The National Museum of the Royal Navy comprises four Museums, reflecting the fact that the Royal Navy operates on the sea, under the sea, on the land and in the air.
Welcome to the Fleet Air Arm Museum - representing the flying arm of the Royal Navy. With four exhibition halls, over ninety aircraft and over 2 million records and 30 thousand artefacts the Museum is the world's second largest naval aviation Museum.
The Fleet Air Arm Museum will change your perception of aircraft Museums.
The Fleet Air Arm Museum offers a day out guaranteed to thrill the whole family. You’ll be up close and personal among Europe’s largest collection of Naval aircraft, plus you can step on board the first British Concorde and see the cockpit first hand.
The museum takes you to the heart of the action within the award winning Aircraft Carrier Experience. You’ll ‘fly’ by helicopter to the replica flight deck of the HMS Ark Royal. On board you’ll see ten aircraft and two enormous projection screens showing a Phantom Interceptor Fighter and Buccaneer Low Level Strike Bomber take off and land around you. The sonic and visual assault on the senses is breathtaking.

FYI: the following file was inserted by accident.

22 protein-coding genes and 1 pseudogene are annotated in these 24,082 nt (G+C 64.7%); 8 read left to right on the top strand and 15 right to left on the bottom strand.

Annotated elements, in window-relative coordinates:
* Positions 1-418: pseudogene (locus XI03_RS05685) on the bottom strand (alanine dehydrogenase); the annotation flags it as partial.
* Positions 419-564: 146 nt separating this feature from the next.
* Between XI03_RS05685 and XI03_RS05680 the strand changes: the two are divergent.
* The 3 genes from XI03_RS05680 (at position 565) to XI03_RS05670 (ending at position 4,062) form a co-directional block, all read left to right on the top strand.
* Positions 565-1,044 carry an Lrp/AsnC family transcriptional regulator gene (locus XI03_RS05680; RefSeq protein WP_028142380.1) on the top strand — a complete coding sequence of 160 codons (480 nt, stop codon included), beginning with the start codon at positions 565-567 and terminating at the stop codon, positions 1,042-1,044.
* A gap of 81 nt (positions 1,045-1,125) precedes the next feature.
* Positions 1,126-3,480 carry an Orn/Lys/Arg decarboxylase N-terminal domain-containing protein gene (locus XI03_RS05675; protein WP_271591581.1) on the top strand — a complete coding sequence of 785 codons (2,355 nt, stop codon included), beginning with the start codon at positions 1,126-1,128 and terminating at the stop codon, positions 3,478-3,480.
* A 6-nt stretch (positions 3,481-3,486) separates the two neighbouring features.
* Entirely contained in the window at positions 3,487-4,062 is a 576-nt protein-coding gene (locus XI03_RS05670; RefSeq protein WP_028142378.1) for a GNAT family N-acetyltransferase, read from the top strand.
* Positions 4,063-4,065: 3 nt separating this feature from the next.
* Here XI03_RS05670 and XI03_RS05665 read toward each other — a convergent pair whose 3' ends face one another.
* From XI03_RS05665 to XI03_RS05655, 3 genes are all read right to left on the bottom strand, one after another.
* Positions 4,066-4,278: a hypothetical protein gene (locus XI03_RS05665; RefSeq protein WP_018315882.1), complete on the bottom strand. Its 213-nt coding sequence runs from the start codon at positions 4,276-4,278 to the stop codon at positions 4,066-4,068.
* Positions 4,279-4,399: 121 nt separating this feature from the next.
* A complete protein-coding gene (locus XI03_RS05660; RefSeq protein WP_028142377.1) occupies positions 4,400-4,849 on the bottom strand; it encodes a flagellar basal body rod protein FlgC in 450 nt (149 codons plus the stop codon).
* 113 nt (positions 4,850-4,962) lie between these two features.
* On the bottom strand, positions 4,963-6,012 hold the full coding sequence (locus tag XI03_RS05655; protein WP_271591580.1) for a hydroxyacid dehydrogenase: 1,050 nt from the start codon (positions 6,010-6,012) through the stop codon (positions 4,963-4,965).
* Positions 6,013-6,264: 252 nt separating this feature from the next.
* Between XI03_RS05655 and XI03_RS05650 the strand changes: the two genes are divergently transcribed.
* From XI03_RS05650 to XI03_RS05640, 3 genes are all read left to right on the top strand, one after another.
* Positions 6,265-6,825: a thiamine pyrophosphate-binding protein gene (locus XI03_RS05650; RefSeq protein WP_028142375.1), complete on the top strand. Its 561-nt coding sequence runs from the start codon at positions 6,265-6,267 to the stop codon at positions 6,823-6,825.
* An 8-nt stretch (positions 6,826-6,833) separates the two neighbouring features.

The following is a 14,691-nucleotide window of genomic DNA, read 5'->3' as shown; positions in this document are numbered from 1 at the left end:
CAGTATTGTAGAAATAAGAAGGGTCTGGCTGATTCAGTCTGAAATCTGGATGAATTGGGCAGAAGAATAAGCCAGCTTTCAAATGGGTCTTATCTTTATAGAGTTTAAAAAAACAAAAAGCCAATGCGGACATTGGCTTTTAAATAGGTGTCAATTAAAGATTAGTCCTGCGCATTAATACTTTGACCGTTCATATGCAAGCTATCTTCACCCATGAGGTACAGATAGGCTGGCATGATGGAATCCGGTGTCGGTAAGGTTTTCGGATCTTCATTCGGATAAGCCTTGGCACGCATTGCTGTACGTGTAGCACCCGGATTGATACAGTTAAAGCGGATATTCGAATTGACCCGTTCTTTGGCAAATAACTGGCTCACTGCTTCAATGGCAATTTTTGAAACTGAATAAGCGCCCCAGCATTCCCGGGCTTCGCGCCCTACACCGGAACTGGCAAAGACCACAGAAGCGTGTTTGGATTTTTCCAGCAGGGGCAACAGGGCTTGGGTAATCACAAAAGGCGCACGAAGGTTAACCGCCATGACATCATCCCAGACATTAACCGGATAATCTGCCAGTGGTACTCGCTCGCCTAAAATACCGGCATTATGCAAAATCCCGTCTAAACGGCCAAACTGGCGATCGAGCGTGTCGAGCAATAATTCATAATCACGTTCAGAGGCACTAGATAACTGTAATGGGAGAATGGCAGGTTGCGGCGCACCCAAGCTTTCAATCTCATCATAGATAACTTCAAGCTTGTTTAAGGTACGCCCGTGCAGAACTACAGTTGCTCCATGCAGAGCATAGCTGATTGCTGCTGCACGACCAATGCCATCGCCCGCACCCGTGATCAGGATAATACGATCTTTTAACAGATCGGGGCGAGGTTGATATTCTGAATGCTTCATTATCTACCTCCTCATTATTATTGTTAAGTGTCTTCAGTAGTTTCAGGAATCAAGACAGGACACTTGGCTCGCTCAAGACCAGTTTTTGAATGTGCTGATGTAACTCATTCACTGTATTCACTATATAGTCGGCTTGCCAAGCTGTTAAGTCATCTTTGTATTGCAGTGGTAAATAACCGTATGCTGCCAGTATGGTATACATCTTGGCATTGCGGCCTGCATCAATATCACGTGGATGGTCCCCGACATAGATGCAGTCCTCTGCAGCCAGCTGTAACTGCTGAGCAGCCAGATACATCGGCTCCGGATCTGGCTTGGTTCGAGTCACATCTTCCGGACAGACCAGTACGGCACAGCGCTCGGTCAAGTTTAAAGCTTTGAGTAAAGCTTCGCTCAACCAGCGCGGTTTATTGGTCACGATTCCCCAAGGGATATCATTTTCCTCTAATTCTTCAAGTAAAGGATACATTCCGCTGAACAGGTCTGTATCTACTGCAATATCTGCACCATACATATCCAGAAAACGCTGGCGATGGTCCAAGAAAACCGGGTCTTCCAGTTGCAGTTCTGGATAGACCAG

You’ll experience the drama of a working flight deck and feel the wind in your hair as you witness an air sea rescue when a Buccaneer is lost over the side of the Ark Royal into the sea. You will even see a nuclear bomb.
Outside is a children’s ‘Mini Marines’ adventure playground, a licensed restaurant, shop, ample free parking and excellent disabled access.
More than a museum, The Fleet Air Arm Museum is an exciting experience revealing the history of Naval aviation. Situated alongside Europe’s busiest military air station, you may even see military aircraft going through their training procedures.
Visit The Fleet Air Arm Museum. The thrill is being there.
To view a short video of the Museum.
The location of the Museum is at Royal Naval Air Station Yeovilton (also known as HMS Heron) in Somerset. With more flights in and out of RNAS Yeovilton than any other military air station in Europe you are likely to see aircraft going through their rigorous training procedures.